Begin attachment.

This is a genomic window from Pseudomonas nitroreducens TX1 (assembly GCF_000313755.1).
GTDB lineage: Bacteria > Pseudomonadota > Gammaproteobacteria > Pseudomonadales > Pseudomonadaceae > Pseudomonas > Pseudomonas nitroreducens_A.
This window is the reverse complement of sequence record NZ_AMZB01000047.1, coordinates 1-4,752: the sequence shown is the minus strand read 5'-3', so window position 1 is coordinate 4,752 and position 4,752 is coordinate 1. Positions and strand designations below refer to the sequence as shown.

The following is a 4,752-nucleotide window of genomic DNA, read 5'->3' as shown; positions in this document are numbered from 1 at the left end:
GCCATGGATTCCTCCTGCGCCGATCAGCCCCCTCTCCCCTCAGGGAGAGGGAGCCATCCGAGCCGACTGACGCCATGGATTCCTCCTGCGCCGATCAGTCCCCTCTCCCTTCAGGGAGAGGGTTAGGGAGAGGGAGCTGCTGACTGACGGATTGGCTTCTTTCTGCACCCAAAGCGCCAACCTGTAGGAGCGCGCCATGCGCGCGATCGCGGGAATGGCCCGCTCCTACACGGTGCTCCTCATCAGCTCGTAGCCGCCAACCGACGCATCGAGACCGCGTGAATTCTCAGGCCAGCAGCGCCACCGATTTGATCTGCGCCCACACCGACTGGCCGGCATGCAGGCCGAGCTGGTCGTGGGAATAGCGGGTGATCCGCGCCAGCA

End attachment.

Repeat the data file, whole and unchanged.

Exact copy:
This is a genomic window from Pseudomonas nitroreducens TX1 (assembly GCF_000313755.1).
GTDB lineage: Bacteria > Pseudomonadota > Gammaproteobacteria > Pseudomonadales > Pseudomonadaceae > Pseudomonas > Pseudomonas nitroreducens_A.
This window is the reverse complement of sequence record NZ_AMZB01000047.1, coordinates 1-4,752: the sequence shown is the minus strand read 5'-3', so window position 1 is coordinate 4,752 and position 4,752 is coordinate 1. Positions and strand designations below refer to the sequence as shown.

The following is a 4,752-nucleotide window of genomic DNA, read 5'->3' as shown; positions in this document are numbered from 1 at the left end:
GCCATGGATTCCTCCTGCGCCGATCAGCCCCCTCTCCCCTCAGGGAGAGGGAGCCATCCGAGCCGACTGACGCCATGGATTCCTCCTGCGCCGATCAGTCCCCTCTCCCTTCAGGGAGAGGGTTAGGGAGAGGGAGCTGCTGACTGACGGATTGGCTTCTTTCTGCACCCAAAGCGCCAACCTGTAGGAGCGCGCCATGCGCGCGATCGCGGGAATGGCCCGCTCCTACACGGTGCTCCTCATCAGCTCGTAGCCGCCAACCGACGCATCGAGACCGCGTGAATTCTCAGGCCAGCAGCGCCACCGATTTGATCTGCGCCCACACCGACTGGCCGGCATGCAGGCCGAGCTGGTCGTGGGAATAGCGGGTGATCCGCGCCAGCA